The route winds back towards the East from here adjacent to Kenmare and Coulagh Bay. Staying on the coastal road, cyclists can visit Eyeries Village, which is dotted with brightly painted homes. The enclave of Aardgroom follows, where keen anglers can catch some trout. Continuing to Lauragh, visitors are free to navigate the Healy Pass, where they can fully take in the views of the mountainous countryside or they can stay on the coast and feel the sea winds if they prefer. Cyclists may like to complete their circular journey by heading south towards Glengarriff or for more adventures they can cycle northwards towards the village of Kenmare, where additional touring routes are located.

Click photos for credits.

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3 Comments

  1. As Corey mentions, the Beara Peninsula can be experienced by car as well as by bike. But driving the Beara Peninsula isn’t for the faint of heart.

    My afternoon of driving around Beara was the only time during my two weeks behind the wheel in Ireland when I thought I might have taken on more of a challenge than I could handle. The Healy Pass road has fabulous views but it’s narrow, windy, and mostly lacking in guard rails. The road out to the Dursey cable car is very, very narrow; I spent the entire trip praying I wouldn’t meet a car coming the other way.

    The car and I survived unscathed, and in retrospect I don’t regret doing it. But nervous drivers should stick to the part of the peninsula closer to Glengariff, where the driving is more relaxed and the views are still gorgeous. (This is assuming the roads haven’t changed much since my visit in June, 2007.)

    You can see my Beara Peninsula photos (including several of Healy Pass in the rain) at http://www.flickr.com/photos/8411322@N08/sets/72157600360905102/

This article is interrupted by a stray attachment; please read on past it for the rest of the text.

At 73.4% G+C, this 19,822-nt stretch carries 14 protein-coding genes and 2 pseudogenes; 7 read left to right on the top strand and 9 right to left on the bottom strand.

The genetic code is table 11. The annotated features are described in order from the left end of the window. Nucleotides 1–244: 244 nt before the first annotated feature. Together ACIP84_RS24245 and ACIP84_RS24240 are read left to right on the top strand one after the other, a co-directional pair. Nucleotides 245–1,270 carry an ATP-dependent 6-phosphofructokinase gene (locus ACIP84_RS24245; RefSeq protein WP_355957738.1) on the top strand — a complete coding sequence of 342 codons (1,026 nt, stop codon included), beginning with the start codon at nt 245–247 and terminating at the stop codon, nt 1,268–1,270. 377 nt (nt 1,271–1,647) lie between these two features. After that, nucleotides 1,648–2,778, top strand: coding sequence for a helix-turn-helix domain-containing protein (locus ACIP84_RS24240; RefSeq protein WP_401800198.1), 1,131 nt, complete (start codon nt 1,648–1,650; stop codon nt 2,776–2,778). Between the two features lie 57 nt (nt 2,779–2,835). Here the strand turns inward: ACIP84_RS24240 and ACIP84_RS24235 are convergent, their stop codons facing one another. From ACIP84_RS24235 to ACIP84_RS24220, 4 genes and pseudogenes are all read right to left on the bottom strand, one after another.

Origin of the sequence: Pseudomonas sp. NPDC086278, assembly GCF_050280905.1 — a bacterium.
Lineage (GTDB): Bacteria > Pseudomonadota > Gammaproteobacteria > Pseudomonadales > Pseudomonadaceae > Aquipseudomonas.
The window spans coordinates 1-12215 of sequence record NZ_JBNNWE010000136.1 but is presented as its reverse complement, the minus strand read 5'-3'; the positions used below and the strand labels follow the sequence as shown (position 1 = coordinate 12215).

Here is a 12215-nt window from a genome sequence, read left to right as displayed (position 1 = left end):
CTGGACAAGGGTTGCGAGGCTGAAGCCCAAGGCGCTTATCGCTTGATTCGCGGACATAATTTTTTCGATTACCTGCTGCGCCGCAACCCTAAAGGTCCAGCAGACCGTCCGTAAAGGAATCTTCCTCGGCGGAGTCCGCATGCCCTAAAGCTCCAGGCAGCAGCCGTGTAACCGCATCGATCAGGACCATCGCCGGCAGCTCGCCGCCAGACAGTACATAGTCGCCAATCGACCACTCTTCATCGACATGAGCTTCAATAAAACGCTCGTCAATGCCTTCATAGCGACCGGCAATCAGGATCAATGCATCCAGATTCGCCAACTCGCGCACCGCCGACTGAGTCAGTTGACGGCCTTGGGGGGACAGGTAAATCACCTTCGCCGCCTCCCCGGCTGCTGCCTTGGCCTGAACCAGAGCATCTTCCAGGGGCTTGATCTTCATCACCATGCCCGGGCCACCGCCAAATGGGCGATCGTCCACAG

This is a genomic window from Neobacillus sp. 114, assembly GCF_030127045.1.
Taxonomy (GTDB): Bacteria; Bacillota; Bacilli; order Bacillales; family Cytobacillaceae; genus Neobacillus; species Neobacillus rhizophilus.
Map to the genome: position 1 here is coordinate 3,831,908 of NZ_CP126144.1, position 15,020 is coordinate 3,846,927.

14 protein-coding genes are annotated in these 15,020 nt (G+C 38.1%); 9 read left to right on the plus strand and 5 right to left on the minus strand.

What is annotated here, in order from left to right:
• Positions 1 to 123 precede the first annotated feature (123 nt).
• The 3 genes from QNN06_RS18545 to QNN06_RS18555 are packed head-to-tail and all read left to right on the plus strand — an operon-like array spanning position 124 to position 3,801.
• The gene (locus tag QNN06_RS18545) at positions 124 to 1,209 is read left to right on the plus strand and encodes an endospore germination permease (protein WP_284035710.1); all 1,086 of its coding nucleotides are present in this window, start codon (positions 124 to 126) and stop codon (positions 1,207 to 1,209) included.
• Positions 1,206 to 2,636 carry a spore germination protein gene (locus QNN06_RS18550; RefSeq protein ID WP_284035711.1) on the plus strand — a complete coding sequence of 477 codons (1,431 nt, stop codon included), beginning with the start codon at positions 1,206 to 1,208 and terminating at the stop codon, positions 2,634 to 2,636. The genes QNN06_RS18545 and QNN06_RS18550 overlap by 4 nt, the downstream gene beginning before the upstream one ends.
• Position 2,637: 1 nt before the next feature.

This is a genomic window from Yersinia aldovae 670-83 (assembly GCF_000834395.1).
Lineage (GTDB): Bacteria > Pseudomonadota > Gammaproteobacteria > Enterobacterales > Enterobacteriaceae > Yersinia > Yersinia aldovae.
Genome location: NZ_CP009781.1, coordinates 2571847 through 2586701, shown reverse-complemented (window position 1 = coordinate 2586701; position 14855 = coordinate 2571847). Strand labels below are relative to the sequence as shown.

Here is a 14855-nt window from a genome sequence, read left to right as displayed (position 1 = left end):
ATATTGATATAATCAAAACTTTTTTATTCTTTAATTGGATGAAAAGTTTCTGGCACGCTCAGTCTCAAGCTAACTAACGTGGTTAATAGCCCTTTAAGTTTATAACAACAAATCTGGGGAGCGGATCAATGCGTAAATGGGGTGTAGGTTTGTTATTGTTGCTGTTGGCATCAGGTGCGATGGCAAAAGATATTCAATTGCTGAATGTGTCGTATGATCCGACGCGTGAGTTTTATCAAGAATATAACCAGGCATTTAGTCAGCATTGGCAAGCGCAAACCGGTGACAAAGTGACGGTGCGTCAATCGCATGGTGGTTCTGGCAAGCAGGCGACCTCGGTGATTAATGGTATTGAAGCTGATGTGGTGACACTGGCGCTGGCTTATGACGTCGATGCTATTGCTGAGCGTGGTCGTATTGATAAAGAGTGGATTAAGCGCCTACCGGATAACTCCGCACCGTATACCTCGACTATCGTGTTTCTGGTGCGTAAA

Incidentally, if you stop in Glengarriff, you can also visit Garinish Island (which houses a lovely, peaceful botanical garden). You get there via a short boat trip across Bantry Bay. Photos (including some of the boat trip and the seals in the bay) are at http://www.flickr.com/photos/8411322@N08/sets/72157600360700746/

  2. Melissa,

    Thanks for sharing your experience on the Beara Peninsula. You spotted a lot of sheep on that peninsula. I’m especially glad you shared your photos… Christy commented on Facebook that she would have loved to see more pics, and voila, you came through!

    Truthfully, Beara and several other routes in Ireland (Connor Pass near Dingle, the Gap of Dunloe near Killarney are two that come to mind) where the driving can be nerve-wracking. Fortunately, drivers on those roads will likely be extra cautious, so as long as everyone is patient, it usually all works out.

    Thanks again for sharing.

    I must note that I forgot to add the credit for the article to Phil who submitted it… that’s been added now.

  3. My husband and I have been back from Ireland almost a month now and the Beara Peninsula was part of our itinerary. Even though we were staying way out in Schull, a wee bit east of Glengarriff, we chose to drive to Kenmare to begin our drive of the Ring of Beara. This prevented us from driving *up* the winding road to Healy Pass, which would have been a pain with a manual shift car. Just thought I’d pass that hint along, as I appreciate that the hint was passed along to me. :-)